Maduro: “It’s like the EU recognising the Republic of Catalunya”

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Presenter Jordi Évole interviewed deposed Venezuelan president Nicolás Maduro for Spain’s channel six, or La Sexta show Salvados just as Spanish leader Pedro Sánchez announced his government’s acceptance of Juan Guaidó as the South American country’s head of State.

Évole bravely visited the Venezuelan capital, Caracas, for the person-to-person interview – against the advice of the Spanish foreign office, which has recommended nobody travel to the country unless absolutely necessary.

Sánchez announced today that Spain, in line with the rest of the European Union – including the UK – officially recognised Guaidó as president, despite Maduro’s supporters, such as Russia and Cuba, calling the new Venezuelan leader’s taking over a coup d’état.

During the show, which aired on Sunday, Maduro said: “It’s as though I told the EU it had seven days to recognise the Republic of Catalunya.”

Asked whether he was considering the possibility of civil war, Maduro said: “That depends upon the level of madness of the northern empire [the USA] and its allies.”

He warned that the ‘organised people’ had ‘access to a weapons system and military training’.

The ‘people’s army’ can potentially swell to two million members – 50,000 units, each led by a sergeant.

Maduro added: “The people are arming themselves already. They know where to go, what to do, and how, to defend themselves.

“I’m not going to let anyone twist my arm,” he insisted, and ruled out calling a snap general election.

“There are presidential elections scheduled for 2024, which is when they will be held.”

Concerning the EU’s ultimatum – that he should call an election within seven days or the bloc would recognise Guaidó – Maduro said he wanted to ‘wait until Monday’ (today) to ‘see which member States commit that mistake’.

Of the pro-Chávez brigade, or chavistas as they are known in the Spanish language, Maduro says: “We are a revolutionary movement; you can’t qualify us as left-wing or right-wing. That’s where Pedro Sánchez is mistaken – he’s trying to become the benefactor father of the left-wing world, but we’re above those descriptions.

“Sánchez has bowed down to Trump’s policies. He’ll lose a lot of left-wing votes, which will cost him the presidency.”

Maduro was inevitably questioned about the arrest of a driver and three reporters from the Spanish news agency, EFE, in Caracas last week – the reporters, one Spanish and two Colombian, having now been released.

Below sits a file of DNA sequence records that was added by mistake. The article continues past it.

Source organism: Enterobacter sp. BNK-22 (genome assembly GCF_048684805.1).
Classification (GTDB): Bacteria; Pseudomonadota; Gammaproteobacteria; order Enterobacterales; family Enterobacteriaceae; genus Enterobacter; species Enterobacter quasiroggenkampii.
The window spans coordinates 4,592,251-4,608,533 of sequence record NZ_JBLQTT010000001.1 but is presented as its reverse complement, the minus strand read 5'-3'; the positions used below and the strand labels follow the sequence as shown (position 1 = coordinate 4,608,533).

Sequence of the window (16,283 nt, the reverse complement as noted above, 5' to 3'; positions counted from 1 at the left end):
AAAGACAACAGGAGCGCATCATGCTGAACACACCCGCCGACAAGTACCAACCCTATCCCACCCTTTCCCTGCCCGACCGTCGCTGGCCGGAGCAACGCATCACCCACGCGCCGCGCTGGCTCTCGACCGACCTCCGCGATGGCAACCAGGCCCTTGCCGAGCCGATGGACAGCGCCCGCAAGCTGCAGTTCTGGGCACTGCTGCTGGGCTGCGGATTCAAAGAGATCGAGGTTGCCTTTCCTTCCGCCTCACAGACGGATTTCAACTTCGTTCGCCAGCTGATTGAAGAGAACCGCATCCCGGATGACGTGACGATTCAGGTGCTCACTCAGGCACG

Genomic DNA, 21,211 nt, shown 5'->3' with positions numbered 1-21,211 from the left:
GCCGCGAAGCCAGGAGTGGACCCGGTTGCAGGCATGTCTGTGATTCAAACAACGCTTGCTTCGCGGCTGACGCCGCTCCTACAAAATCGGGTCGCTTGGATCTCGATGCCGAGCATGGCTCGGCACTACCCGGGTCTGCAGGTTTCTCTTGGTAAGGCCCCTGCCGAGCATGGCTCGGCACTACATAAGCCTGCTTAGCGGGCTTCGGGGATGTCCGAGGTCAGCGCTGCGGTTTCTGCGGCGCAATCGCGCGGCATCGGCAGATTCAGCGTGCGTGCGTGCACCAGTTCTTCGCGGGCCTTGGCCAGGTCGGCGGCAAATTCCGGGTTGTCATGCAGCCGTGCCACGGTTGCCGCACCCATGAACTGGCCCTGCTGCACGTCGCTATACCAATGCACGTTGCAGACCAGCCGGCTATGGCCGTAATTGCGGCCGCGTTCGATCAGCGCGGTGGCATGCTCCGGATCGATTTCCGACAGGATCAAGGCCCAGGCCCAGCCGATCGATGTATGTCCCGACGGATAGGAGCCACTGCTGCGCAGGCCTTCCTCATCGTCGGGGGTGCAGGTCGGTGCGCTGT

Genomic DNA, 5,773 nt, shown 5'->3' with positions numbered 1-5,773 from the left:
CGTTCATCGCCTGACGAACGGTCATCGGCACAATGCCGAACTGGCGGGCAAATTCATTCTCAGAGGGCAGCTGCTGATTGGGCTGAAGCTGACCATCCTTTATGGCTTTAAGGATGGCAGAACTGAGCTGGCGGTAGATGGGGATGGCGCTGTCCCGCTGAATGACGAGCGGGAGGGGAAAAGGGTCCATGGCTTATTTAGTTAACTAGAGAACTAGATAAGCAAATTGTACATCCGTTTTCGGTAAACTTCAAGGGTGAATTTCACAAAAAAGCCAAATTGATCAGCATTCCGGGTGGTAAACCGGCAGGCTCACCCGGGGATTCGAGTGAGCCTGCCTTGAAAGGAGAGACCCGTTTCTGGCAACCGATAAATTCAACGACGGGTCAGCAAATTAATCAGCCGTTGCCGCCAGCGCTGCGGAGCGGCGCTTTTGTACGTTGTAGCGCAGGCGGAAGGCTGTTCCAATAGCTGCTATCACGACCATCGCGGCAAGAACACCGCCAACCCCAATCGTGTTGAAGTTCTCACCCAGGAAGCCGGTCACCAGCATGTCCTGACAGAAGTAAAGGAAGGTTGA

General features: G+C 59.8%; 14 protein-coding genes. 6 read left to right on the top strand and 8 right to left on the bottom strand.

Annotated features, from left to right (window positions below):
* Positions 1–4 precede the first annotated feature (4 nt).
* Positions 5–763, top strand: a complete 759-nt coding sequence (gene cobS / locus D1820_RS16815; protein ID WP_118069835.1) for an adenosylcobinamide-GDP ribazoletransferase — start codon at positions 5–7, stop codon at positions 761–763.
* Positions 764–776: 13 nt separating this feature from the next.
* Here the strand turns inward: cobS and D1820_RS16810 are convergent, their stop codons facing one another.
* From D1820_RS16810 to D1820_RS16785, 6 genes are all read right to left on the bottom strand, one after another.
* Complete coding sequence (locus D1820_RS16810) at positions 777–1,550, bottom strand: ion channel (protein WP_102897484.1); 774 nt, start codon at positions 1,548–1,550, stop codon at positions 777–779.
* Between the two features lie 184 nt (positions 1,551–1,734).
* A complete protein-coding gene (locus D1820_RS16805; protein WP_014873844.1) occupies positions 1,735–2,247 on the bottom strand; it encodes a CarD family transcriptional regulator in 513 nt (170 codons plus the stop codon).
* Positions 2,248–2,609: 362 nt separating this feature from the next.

“It wasn’t an arrest, it was a check-up, and that’s legal for up to 48 hours, like in any country in the world,” Maduro argued.

Évole asked Maduro for his opinion on various world leaders.

“I’d tell Trump, ‘stop it now, Donald, you’re making mistakes that are going to stain your hands with blood. I wouldn’t tell Trudeau [Canada’s president] anything, because he doesn’t give orders. I’d tell Bolsonaro [Brazil’s new far-right president] to look after his health, which is fairly poor. I’d tell López Obrador [Mexican president] that I agree with his vision of Latin America. I’d tell Macron [president of France] to listen to the ‘yellow jackets’. As for Angela Merkel, I once met her and said to her, try to see Venezuela differently. To Macri [president of Argentina] I’d say, get your skates on, because you’re going to lose the presidency this year. To Erdogan [Turkish leader] I’d say, let’s continue to strengthen our friendship.”

Maduro also had messages for Spanish party leaders, including the PP and Ciudadanos, whom he criticised for their ‘neo-colonial vision’ of Venezuela, their ‘inability to do politics’ and warned that they were ‘on course for a collision’ with the South American nation, and for Podemos’ leader Pablo Iglesias over the left-wing politician’s criticism of the economic situation in Venezuela, saying: “He should concentrate more on keeping his own party together and not bow to pressure. Anyone who speaks badly of Venezuela thinks they’re gaining points, and I think the opposite.”

Pedro Sánchez received a barrage of criticism: “He’s farcical. Nobody elected him. It should be he who calls elections and I think 80% of the Spanish public agrees. He hasn’t got the warmth or support of the people behind him. And I think it’s going to go badly for Sánchez. He’s no right to give lectures to Venezuela. We haven’t been listening to Madrid’s lectures for ages. It’s going to go worse for you lot than for Aznar in Iraq [referring to former PP leader and Spanish president José María Aznar who lost mass support by deploying troops to the Iraq war].

“Pedro Sánchez, I hope you don’t end up with blood on your hands by aligning with Trump. We’ll never accept anything by force, Pedro. It’s you who’ll end up sinking.”